Cannabis-Related Disorders Follow-up
- Author: Lawrence Genen, MD, MBA; Chief Editor: David Bienenfeld, MD more...
Further Outpatient Care
Follow-up care should be comprehensive and involve specialist services such as those provided by drug treatment units.
Treatment includes behavior therapy (aimed at reducing the chances of reexposure and establishing coping mechanisms to resist further use); family, group, and individual therapy; and periodic testing of urine to monitor abstinence.
Narcotics Anonymous (NA) is a self-help group organized on principles similar to Alcoholics Anonymous and is useful in helping addicts maintain abstinence.
Adolescent drug programs usually focus on promoting communication skills and age-appropriate behaviors.
Further Inpatient Care
Inpatient hospitalization for the treatment of cannabis abuse or dependence is not recommended. Additionally, inpatient treatment is not recommended for cannabis withdrawal syndrome (CWS), as CWS is only expected to occur in a subgroup of users, even among heavy, chronic users.
Inpatient & Outpatient Medications
Overall, a dearth of empirical research has focused on the role of pharmacotherapy in the treatment of cannabis dependence. A double-blinded trial examining the role of nefazodone dosed at 300 mg twice daily and bupropion-SR dosed at 150 mg twice daily demonstrated that neither medication was effective at increasing abstinence or reducing withdrawal symptoms among patients seeking treatment for cannabis dependence.
Currently, no medications have demonstrated effectiveness in the treatment of cannabis dependence or reduction of cannabis withdrawal symptoms. Time remains the best tincture for these patients.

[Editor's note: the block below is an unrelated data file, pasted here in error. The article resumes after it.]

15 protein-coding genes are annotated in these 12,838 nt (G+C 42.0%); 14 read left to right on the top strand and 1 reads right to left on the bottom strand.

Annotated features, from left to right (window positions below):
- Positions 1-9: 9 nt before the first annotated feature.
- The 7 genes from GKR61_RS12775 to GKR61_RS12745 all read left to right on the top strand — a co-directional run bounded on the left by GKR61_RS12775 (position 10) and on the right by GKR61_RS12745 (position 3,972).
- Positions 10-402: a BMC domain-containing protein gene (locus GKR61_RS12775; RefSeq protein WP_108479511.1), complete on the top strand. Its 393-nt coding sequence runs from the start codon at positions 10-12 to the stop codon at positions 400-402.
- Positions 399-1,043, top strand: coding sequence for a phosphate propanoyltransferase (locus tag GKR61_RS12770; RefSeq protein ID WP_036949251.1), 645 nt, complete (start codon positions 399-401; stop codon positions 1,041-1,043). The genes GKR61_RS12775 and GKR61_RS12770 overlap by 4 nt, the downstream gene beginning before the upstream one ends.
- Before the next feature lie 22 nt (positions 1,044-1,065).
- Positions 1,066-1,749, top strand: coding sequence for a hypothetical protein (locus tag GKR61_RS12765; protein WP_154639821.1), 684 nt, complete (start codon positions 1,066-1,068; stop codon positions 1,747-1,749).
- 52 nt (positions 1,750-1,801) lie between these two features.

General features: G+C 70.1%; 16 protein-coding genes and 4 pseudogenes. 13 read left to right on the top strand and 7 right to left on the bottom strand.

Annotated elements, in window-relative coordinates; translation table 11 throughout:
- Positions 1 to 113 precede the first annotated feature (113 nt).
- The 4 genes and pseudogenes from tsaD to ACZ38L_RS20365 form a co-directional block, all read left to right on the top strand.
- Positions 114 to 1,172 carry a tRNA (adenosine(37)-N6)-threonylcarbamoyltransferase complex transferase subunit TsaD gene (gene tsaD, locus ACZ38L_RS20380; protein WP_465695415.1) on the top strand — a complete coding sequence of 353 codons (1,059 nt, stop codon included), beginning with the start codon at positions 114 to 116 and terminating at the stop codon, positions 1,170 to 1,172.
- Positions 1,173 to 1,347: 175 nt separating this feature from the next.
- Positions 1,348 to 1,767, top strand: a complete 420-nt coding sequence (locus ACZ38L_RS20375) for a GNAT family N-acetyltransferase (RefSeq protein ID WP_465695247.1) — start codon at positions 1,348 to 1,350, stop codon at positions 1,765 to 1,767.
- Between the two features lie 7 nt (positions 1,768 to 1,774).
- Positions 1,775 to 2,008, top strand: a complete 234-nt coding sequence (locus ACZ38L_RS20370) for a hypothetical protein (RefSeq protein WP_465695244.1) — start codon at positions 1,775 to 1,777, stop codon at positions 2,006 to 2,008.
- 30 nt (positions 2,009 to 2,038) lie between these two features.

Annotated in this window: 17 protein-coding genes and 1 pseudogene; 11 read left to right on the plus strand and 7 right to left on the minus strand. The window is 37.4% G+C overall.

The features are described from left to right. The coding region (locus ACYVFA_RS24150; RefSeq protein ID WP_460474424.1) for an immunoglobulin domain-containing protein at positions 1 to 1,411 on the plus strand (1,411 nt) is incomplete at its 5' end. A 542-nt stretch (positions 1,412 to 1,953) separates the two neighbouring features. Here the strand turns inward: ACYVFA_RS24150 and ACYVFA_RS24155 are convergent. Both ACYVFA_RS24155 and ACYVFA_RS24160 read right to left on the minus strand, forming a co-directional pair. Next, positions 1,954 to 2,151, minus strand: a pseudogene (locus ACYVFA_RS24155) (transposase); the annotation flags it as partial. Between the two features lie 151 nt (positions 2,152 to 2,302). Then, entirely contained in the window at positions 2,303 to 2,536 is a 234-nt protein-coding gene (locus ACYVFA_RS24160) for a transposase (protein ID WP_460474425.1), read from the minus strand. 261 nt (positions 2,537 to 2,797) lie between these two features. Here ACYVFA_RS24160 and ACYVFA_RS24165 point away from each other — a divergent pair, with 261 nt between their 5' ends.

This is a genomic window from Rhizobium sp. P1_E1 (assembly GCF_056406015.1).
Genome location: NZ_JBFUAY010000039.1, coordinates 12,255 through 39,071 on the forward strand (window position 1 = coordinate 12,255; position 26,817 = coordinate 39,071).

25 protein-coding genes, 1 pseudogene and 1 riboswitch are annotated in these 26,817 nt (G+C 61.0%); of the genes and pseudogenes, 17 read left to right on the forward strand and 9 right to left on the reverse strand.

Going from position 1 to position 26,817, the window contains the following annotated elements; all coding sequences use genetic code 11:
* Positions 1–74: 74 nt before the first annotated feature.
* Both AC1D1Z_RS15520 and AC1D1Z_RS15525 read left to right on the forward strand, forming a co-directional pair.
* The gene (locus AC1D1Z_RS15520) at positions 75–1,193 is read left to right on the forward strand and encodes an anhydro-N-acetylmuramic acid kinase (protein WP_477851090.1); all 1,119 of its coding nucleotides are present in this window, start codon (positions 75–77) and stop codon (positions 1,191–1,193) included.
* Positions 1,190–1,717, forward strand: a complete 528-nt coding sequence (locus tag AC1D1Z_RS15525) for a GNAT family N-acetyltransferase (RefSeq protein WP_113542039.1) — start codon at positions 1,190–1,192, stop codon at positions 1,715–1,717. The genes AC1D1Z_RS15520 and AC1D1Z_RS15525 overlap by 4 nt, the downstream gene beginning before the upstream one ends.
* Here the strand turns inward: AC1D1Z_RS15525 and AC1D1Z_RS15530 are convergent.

School-based programs and peer-led groups may be useful in primary prevention of marijuana abuse.
Voucher-based reinforcement of marijuana abstinence among individuals with serious mental illness has proven effective.
Much has been made about marijuana as a “gateway drug.” Under this theory, one would expect a sequential initiation of drug use progressing from licit substances such as alcohol and tobacco to cannabis and moving on to other illicit substances. However, a recent study conducted across diverse countries and cohorts showed significant violations of this sequential gateway hypothesis and instead has demonstrated “that the strength of associations between substance use progression may be driven by background prevalence rather than being wholly explained by causal mechanisms.”
Gateway violations, such as use of illicit substances prior to cannabis use, were highest in countries with the lowest rates of prevalence of cannabis use, with similar findings of gateway violations associated with alcohol and tobacco in countries with low prevalence rates of use for alcohol and tobacco. Further, the risk for later development of drug dependence may be more affected by the extent of prior use of any drug and the age of onset at which that use began. The implications of this information for drug abuse prevention would imply that prevention efforts may be most effective not simply by targeting drugs perceived to exist earlier in the “gateway” chain, but by efforts designed to prevent all drug use.